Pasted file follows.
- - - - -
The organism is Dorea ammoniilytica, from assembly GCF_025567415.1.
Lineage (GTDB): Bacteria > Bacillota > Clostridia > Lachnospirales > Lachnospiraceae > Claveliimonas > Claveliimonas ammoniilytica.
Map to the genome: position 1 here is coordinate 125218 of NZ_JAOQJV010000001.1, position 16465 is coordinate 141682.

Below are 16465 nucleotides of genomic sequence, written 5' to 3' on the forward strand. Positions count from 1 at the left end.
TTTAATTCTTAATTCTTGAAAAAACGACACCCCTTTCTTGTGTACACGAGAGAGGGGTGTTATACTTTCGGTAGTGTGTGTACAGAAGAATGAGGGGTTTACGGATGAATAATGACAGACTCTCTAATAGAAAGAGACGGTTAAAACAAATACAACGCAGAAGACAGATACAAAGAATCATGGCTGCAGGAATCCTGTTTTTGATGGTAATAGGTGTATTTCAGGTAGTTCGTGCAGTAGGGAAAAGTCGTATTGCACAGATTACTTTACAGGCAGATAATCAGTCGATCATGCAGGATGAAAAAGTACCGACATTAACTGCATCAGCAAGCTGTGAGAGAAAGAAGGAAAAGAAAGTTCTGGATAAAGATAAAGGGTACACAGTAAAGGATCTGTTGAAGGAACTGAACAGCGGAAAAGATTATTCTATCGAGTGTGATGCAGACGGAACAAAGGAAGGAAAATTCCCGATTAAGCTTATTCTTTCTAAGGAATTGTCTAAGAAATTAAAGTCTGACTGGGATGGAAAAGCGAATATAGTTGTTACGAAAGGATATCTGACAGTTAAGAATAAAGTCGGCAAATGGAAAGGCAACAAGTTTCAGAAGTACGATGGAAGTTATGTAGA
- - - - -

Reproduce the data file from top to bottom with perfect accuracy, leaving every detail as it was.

The organism is Dorea ammoniilytica, from assembly GCF_025567415.1.
Lineage (GTDB): Bacteria > Bacillota > Clostridia > Lachnospirales > Lachnospiraceae > Claveliimonas > Claveliimonas ammoniilytica.
Map to the genome: position 1 here is coordinate 125218 of NZ_JAOQJV010000001.1, position 16465 is coordinate 141682.

Below are 16465 nucleotides of genomic sequence, written 5' to 3' on the forward strand. Positions count from 1 at the left end.
TTTAATTCTTAATTCTTGAAAAAACGACACCCCTTTCTTGTGTACACGAGAGAGGGGTGTTATACTTTCGGTAGTGTGTGTACAGAAGAATGAGGGGTTTACGGATGAATAATGACAGACTCTCTAATAGAAAGAGACGGTTAAAACAAATACAACGCAGAAGACAGATACAAAGAATCATGGCTGCAGGAATCCTGTTTTTGATGGTAATAGGTGTATTTCAGGTAGTTCGTGCAGTAGGGAAAAGTCGTATTGCACAGATTACTTTACAGGCAGATAATCAGTCGATCATGCAGGATGAAAAAGTACCGACATTAACTGCATCAGCAAGCTGTGAGAGAAAGAAGGAAAAGAAAGTTCTGGATAAAGATAAAGGGTACACAGTAAAGGATCTGTTGAAGGAACTGAACAGCGGAAAAGATTATTCTATCGAGTGTGATGCAGACGGAACAAAGGAAGGAAAATTCCCGATTAAGCTTATTCTTTCTAAGGAATTGTCTAAGAAATTAAAGTCTGACTGGGATGGAAAAGCGAATATAGTTGTTACGAAAGGATATCTGACAGTTAAGAATAAAGTCGGCAAATGGAAAGGCAACAAGTTTCAGAAGTACGATGGAAGTTATGTAGA